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Miracle on 34th Street
Directed by: George Seaton
Written by: Valentine Davies (story), George Seaton
Starring: Edmund Gwenn, Natalie Wood, Maureen O’Hara

Language: English
Look for it at the video store under: family, holiday
Watch it when you’re in the mood for something: nostalgic
The critic says: ½/ 5 the rating system explained
Fun factor: ½/5

Plot synopsis It’s 1940s New York, and the highlight of the Christmas season is the Macy’s Parade, with crowds flocking to the city to catch the first glimpse of Santa Claus and mark the beginning of the festive season. Not wanting the tradition to be spoiled, a kindly old gentleman [Edmund Gwenn] nonetheless feels compelled to turn in Santa when he notices that the Macy’s Santa’s has had one festive sherry too many. This presents a problem for parade organizer Doris Walker [Maureen O’Hara], who now has no Santa for the store, until she takes a good look at the old man and decides to hire him to fill those shiny black boots. She has a few suspicions about the gentleman, who calls himself Kris Kringle and claims to be ‘the real Santa Claus’, but he certainly proves popular with the children and even sparks a little seasonal interest in her non-believer daughter Susan [Natalie Wood]. However, Kringle isn’t your run-of-the-mill department store Santa Claus; outraged at the idea of pushing stocked toys to children who haven’t yet decided what they want, he goes so far as to send parents over to the competitors’ store, Gimbles, when they can’t find the perfect gift— completely against the wishes of toy-department manager Mr. Shellhammer (Philip Tonge). When word of Kringle’s beliefs reaches the angry store psychologist, it leads to a committal hearing where Santa’s sanity is called into question. Susan and Doris, with the help of their lawyer neighbor, rush to defend Kris Kringle as they ask the ultimate question: does Santa Claus really exist?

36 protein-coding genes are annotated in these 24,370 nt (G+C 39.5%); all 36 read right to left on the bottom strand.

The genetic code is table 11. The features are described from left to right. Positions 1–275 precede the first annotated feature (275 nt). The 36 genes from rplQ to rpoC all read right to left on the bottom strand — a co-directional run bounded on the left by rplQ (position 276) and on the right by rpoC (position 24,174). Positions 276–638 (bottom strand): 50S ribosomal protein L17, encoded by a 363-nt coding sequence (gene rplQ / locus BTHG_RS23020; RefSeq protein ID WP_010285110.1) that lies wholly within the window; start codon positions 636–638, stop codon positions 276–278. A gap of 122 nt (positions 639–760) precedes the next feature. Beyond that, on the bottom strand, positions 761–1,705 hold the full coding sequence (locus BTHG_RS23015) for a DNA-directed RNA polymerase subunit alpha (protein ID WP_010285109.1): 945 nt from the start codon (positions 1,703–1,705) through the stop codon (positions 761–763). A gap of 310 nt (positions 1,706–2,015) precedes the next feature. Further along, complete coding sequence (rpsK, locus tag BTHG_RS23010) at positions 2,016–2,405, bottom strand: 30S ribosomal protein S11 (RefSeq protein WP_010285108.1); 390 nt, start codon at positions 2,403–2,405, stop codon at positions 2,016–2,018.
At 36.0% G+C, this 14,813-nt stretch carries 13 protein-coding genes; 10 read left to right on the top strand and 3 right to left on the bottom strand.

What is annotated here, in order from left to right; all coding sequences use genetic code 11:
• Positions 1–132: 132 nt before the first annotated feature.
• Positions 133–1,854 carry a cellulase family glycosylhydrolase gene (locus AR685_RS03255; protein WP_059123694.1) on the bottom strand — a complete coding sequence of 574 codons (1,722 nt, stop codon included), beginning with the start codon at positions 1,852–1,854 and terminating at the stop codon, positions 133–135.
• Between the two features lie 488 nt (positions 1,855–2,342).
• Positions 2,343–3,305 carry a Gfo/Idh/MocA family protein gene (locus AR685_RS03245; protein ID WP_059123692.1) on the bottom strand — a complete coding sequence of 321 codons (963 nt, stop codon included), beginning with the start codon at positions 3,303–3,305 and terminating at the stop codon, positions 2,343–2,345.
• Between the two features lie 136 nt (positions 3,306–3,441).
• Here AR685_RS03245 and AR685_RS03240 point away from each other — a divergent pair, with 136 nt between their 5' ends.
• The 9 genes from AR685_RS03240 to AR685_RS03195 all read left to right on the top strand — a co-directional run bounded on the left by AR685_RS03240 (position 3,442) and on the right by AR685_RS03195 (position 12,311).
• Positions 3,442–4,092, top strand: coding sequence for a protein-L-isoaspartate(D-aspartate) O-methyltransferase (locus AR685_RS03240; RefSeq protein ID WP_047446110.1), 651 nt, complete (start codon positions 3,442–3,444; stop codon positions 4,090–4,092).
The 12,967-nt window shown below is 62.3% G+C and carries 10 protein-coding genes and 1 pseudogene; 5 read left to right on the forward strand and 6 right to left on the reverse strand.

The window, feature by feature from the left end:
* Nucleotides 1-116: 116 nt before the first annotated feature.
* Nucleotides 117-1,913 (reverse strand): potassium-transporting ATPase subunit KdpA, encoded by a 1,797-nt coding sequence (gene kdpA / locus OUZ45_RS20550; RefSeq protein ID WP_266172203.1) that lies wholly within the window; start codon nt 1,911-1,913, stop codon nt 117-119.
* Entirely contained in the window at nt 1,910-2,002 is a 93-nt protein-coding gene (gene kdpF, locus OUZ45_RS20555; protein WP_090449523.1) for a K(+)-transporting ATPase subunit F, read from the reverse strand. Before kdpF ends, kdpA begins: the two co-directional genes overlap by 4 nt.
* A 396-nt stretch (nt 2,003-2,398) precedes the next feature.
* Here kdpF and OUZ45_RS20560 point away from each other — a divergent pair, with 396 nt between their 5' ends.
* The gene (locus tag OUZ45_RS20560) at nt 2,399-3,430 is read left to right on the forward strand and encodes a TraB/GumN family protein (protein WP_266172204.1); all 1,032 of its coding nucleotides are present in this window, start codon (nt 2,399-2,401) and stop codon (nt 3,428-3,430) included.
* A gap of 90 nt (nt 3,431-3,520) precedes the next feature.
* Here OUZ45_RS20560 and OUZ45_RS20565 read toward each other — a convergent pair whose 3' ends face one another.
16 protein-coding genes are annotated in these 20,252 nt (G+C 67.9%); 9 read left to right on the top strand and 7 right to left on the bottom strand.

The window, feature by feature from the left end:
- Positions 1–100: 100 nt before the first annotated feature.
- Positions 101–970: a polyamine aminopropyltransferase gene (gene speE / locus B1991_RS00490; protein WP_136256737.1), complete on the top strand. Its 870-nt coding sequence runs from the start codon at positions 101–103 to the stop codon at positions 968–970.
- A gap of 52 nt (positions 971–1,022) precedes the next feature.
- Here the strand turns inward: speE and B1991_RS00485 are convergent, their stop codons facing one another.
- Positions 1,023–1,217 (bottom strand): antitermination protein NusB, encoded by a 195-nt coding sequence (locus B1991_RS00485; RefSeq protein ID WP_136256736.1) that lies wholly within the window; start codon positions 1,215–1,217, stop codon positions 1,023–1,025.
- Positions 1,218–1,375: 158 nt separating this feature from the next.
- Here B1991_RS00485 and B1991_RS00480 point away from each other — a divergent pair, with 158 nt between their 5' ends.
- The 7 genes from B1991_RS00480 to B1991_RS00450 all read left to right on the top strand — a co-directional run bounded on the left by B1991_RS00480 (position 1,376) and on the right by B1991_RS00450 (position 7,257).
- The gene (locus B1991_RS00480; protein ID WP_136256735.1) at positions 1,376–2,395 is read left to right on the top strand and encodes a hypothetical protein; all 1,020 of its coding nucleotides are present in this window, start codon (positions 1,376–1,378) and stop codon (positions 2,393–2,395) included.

Review Ah, they don’t make them like they used to… and sadly, they really don’t. There’s little likelihood of any modern day seasonal offerings picking up three Oscars (best original story, best screenplay and a much deserved best supporting actor for Edmund Gwenn’s portrayal of Santa Claus). Miracle on 34th Street is a slice of Christmas nostalgia that is often imitated but rarely bettered. There have been over ten remakes of this film, for the large and small screen, yet none have captured the warmth and elegance of the original. Nostalgia is a strange thing – many of us hanker for the homey, commercial-free Christmas embodied in this 1947 classic, despite the fact that it was made decades before we were born. The cast includes some of the most gifted actors of their time. Maureen O’Hara, better known for her role in How Green Was My Valley, is the perfect all-American mother, and Natalie Wood provides the innocent, childish delight that makes a Christmas movie complete. Then there’s Edmund Gwenn, who creates the quintessential Santa Claus of our childhood dreams: joyous, bearded, and most importantly, real. (Despite making over eighty films in his career, Gwenn never really became known for anything else.) I admit, I have some bias, I do love Christmas, and for me, Miracle on 34th Street is a Christmas day afternoon staple, sandwiched between dinner and It’s A Wonderful Life. When it comes down to it, it doesn’t matter if Kris Kringle is the real Santa Claus or just a bearded old loon from Long Island, it’s all about the possibility of a Christmas miracle coming true. —reviewed by Kelly-Marie Dudley

Kelly-Marie Dudley is a journalism student living in Staffordshire, England. While hoping to eventually become Carrie from Sex and the City, she is currently concentrating on her ever-expanding collection of shoes and student loans.

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